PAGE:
In terms of “The Innocence of Muslims” being insulting to Islam, I now apply the same logic to another truly offensive and shocking film: “Showgirls.” I am certain that strippers everywhere, as well as actors and filmmakers, truly despise this sorry attempt at entertainment. Of course, occupations like these don’t compare to deep-seeded religious beliefs, but I’m sure you see my point.
“The Innocence of Muslims” is just a movie. A very bad movie.
I am and have always been a firm believer in social justice and the right to protest, so by all means, get out there and organize, my Muslim brothers and sisters. Your voices should be heard. All I ask is that you leave all the violence and destruction behind. It does nothing but eat away at what little tolerance and understanding still exists between our different cultures. There is enough animosity already, don’t you think?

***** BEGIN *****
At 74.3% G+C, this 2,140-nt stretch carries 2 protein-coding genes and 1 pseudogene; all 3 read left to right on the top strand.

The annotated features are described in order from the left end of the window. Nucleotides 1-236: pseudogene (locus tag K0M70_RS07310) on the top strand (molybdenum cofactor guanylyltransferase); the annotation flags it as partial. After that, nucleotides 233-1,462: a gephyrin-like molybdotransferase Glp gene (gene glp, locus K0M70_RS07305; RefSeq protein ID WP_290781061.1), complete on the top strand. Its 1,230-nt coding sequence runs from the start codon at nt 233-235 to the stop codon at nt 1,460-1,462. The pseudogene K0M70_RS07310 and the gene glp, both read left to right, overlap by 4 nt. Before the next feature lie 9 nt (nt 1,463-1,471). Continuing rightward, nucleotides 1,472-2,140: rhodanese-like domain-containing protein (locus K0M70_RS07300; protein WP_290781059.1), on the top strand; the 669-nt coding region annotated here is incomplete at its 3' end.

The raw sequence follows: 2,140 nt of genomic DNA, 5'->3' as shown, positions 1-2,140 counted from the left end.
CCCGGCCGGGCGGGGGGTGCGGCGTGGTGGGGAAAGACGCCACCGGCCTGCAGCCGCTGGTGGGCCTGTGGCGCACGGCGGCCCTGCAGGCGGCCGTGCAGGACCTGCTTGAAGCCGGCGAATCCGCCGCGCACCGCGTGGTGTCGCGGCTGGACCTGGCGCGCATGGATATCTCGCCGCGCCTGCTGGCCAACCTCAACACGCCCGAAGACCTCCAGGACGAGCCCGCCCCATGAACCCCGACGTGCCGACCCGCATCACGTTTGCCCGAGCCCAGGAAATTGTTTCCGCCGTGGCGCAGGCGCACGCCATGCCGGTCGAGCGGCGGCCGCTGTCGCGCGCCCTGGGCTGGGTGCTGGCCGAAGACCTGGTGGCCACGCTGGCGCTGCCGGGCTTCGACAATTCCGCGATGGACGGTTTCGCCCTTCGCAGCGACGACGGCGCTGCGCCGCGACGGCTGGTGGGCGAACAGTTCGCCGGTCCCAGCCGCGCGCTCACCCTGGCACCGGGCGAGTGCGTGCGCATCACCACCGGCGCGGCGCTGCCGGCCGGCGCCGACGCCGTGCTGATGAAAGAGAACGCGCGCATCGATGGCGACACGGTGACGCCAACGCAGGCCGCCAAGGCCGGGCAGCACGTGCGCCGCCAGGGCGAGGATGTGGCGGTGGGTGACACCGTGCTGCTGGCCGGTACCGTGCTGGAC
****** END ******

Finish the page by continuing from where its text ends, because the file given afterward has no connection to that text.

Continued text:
If you must avenge this insult and send a message to the film’s creator, though, I have a suggestion: make your own anti-Christian movie and post it to YouTube. Just do me one favor first.
Throw some money at it to hire some decent actors. That way you can add insult to injury by producing a film that doesn’t suck as bad as “The Innocence of Muslims.” I know I can’t wait to see it.
I’m sure you’ve heard by now about the bear hug President Obama received during a visit to Big Apple Pizza in Fort Pierce, Florida, this past Sunday. Owner Scott Van Nuzer lifted the Commander-in-Chief more than a foot off the ground in a heartfelt embrace.
Of course, this opened the floodgates for all sorts of criticism online.
On the website Yelp, which allows users to rate and review businesses, detractors lashed out at Van Nuzer and gave his business negative ratings. Some claimed his partisanship was to blame.